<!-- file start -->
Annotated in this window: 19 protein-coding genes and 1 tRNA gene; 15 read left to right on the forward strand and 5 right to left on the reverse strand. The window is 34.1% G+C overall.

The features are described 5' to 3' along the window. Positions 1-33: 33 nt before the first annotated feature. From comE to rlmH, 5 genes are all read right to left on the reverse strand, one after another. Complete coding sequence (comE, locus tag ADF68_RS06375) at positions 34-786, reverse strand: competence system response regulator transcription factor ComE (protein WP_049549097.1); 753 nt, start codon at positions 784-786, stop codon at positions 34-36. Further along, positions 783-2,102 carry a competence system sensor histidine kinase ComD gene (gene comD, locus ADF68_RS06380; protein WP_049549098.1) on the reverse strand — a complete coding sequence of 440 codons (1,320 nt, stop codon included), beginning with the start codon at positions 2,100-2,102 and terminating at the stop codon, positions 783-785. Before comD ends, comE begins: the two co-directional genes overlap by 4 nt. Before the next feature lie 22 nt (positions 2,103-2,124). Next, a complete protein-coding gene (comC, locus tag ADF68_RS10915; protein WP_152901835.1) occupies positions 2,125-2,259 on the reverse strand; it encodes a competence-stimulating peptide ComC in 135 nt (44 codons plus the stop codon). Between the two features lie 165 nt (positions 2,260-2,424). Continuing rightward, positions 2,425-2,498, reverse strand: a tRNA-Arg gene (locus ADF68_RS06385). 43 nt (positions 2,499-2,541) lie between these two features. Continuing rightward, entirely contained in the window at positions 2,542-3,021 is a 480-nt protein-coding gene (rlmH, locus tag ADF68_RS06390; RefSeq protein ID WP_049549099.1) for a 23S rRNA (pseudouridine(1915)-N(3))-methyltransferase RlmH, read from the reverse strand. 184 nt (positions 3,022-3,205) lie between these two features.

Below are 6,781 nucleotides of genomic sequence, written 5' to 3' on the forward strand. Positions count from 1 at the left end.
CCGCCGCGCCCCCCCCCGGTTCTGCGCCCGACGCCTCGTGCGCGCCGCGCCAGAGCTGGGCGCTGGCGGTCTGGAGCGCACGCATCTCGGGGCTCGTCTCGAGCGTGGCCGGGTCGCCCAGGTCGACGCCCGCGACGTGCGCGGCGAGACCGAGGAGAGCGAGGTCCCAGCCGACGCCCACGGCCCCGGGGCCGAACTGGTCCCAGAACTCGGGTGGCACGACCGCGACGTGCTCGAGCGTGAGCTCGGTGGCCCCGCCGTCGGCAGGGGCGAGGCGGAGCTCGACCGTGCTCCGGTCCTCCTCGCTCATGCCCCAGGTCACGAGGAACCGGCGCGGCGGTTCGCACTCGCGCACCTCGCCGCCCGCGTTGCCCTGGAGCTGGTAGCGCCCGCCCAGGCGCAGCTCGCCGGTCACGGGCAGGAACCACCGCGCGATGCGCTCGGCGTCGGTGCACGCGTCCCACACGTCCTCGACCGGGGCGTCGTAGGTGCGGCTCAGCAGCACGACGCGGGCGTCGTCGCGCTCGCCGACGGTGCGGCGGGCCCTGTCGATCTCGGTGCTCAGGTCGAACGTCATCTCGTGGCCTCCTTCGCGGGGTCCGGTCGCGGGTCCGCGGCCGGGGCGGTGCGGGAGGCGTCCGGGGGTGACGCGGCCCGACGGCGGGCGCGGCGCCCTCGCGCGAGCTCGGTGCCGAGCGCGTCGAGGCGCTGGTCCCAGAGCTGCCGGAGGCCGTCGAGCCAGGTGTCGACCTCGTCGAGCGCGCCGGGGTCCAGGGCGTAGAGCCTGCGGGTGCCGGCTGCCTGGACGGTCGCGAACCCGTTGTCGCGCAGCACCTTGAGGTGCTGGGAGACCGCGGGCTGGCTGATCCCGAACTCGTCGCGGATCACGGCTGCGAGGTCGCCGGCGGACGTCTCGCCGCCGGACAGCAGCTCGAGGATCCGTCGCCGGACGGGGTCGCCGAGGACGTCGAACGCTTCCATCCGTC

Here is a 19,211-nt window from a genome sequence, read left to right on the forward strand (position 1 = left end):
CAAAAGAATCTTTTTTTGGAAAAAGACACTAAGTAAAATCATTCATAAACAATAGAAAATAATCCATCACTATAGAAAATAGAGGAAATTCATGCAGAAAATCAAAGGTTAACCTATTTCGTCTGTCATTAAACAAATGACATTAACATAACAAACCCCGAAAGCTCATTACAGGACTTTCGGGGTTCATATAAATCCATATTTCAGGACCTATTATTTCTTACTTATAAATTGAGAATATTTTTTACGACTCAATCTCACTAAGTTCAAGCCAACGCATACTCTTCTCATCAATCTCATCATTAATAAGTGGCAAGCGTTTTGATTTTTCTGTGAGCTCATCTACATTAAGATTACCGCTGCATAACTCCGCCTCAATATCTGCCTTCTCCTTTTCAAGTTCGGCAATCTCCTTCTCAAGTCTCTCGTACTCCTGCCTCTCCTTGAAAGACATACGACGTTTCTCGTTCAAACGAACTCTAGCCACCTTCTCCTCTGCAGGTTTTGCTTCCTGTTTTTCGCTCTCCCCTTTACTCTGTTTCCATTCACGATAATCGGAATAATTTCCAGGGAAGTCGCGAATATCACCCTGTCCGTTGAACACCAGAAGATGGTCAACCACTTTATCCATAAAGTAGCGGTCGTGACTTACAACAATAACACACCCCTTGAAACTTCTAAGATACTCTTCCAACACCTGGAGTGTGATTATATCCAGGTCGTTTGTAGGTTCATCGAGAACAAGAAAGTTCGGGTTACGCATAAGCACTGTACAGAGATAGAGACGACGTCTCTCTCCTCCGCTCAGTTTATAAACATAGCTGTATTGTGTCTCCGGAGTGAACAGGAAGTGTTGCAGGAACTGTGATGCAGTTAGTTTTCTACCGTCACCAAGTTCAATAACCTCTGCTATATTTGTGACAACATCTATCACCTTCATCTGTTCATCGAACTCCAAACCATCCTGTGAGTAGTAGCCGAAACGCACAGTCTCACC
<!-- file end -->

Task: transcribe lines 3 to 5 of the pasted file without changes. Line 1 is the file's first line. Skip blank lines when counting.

Below are 6,781 nucleotides of genomic sequence, written 5' to 3' on the forward strand. Positions count from 1 at the left end.
CCGCCGCGCCCCCCCCCGGTTCTGCGCCCGACGCCTCGTGCGCGCCGCGCCAGAGCTGGGCGCTGGCGGTCTGGAGCGCACGCATCTCGGGGCTCGTCTCGAGCGTGGCCGGGTCGCCCAGGTCGACGCCCGCGACGTGCGCGGCGAGACCGAGGAGAGCGAGGTCCCAGCCGACGCCCACGGCCCCGGGGCCGAACTGGTCCCAGAACTCGGGTGGCACGACCGCGACGTGCTCGAGCGTGAGCTCGGTGGCCCCGCCGTCGGCAGGGGCGAGGCGGAGCTCGACCGTGCTCCGGTCCTCCTCGCTCATGCCCCAGGTCACGAGGAACCGGCGCGGCGGTTCGCACTCGCGCACCTCGCCGCCCGCGTTGCCCTGGAGCTGGTAGCGCCCGCCCAGGCGCAGCTCGCCGGTCACGGGCAGGAACCACCGCGCGATGCGCTCGGCGTCGGTGCACGCGTCCCACACGTCCTCGACCGGGGCGTCGTAGGTGCGGCTCAGCAGCACGACGCGGGCGTCGTCGCGCTCGCCGACGGTGCGGCGGGCCCTGTCGATCTCGGTGCTCAGGTCGAACGTCATCTCGTGGCCTCCTTCGCGGGGTCCGGTCGCGGGTCCGCGGCCGGGGCGGTGCGGGAGGCGTCCGGGGGTGACGCGGCCCGACGGCGGGCGCGGCGCCCTCGCGCGAGCTCGGTGCCGAGCGCGTCGAGGCGCTGGTCCCAGAGCTGCCGGAGGCCGTCGAGCCAGGTGTCGACCTCGTCGAGCGCGCCGGGGTCCAGGGCGTAGAGCCTGCGGGTGCCGGCTGCCTGGACGGTCGCGAACCCGTTGTCGCGCAGCACCTTGAGGTGCTGGGAGACCGCGGGCTGGCTGATCCCGAACTCGTCGCGGATCACGGCTGCGAGGTCGCCGGCGGACGTCTCGCCGCCGGACAGCAGCTCGAGGATCCGTCGCCGGACGGGGTCGCCGAGGACGTCGAACGCTTCCATCCGTC

Here is a 19,211-nt window from a genome sequence, read left to right on the forward strand (position 1 = left end):